If researcher Angela Belcher has her way, electric cars of the future will be
equipped with lightweight, inexpensive batteries that can store enough electricity
to make driving such vehicles even more practical. Also on her laboratory “to
do” list: developing tougher electronic material so that you’ll never lose your
computer again to an errant glass of water spilled on your keyboard.
Skillfully combining the disciplines of materials science, engineering and
bioengineering, Angela is focused on developing tougher and more effective
materials and devices for clean energy, electronics, the environment and
medicine. What’s even more interesting are the research methods she uses in
developing such materials. These range from actually “growing” the materials
from genetically-modified microscopic organisms (such as harmless bacterial
viruses) to creating more highly durable material compounds based on studying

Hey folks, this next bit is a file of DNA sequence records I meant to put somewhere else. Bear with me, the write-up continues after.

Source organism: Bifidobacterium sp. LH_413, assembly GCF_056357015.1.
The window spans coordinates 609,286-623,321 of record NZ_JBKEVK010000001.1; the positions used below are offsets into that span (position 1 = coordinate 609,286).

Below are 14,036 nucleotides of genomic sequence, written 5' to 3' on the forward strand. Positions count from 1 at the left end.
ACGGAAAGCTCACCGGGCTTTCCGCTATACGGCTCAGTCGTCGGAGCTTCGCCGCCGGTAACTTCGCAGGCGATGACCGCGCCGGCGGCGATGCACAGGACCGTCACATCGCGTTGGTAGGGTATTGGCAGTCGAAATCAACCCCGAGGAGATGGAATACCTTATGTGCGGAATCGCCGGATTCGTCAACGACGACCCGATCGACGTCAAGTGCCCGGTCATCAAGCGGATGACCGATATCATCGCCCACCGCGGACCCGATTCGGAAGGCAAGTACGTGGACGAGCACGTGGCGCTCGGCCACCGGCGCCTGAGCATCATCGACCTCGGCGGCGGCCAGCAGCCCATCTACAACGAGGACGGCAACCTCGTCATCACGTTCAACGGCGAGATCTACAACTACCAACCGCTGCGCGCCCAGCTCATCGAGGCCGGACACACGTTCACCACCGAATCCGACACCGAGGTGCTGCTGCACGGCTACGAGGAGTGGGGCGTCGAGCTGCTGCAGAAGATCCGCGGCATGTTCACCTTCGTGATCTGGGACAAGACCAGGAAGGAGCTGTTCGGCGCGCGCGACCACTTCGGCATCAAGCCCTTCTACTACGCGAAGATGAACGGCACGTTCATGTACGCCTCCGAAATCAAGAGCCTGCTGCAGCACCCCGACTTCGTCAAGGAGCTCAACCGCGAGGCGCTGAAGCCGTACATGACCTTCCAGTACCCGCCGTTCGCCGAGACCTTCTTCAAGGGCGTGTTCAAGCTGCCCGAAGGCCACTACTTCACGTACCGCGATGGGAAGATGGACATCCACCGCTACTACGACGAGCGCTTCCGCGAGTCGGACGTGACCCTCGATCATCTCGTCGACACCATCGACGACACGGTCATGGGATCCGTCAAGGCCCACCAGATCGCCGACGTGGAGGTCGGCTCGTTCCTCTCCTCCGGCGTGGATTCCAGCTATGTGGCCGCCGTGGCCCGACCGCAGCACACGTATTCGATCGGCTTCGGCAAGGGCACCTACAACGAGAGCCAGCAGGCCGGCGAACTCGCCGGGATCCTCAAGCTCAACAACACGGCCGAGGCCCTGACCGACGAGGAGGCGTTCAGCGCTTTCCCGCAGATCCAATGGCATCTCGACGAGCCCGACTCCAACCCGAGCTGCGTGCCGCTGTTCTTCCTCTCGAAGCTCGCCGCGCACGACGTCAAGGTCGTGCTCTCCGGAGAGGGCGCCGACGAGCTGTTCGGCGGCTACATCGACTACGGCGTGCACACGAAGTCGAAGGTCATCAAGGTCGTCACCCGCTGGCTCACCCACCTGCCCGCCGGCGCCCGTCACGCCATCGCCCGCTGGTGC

how abalone shellfish manufacture their tough, water-sealed outer covering.
Angela is Professor of Materials Science and Engineering and Biological
Engineering at the Massachusetts Institute of Technology (MIT), where she and
her closely-knit research team use nanotechnology (a growing area of science
that focuses on manipulating matter at the atomic and molecular level) to
produce their advanced materials.
Says Angela: ” We like to work on problems that are very hard–but not
Read more about her here.
What types of scientific problems in today society do you think material science can influence?
Find a great short interview with Angela here:
Take a look at a bit of a longer lecture here: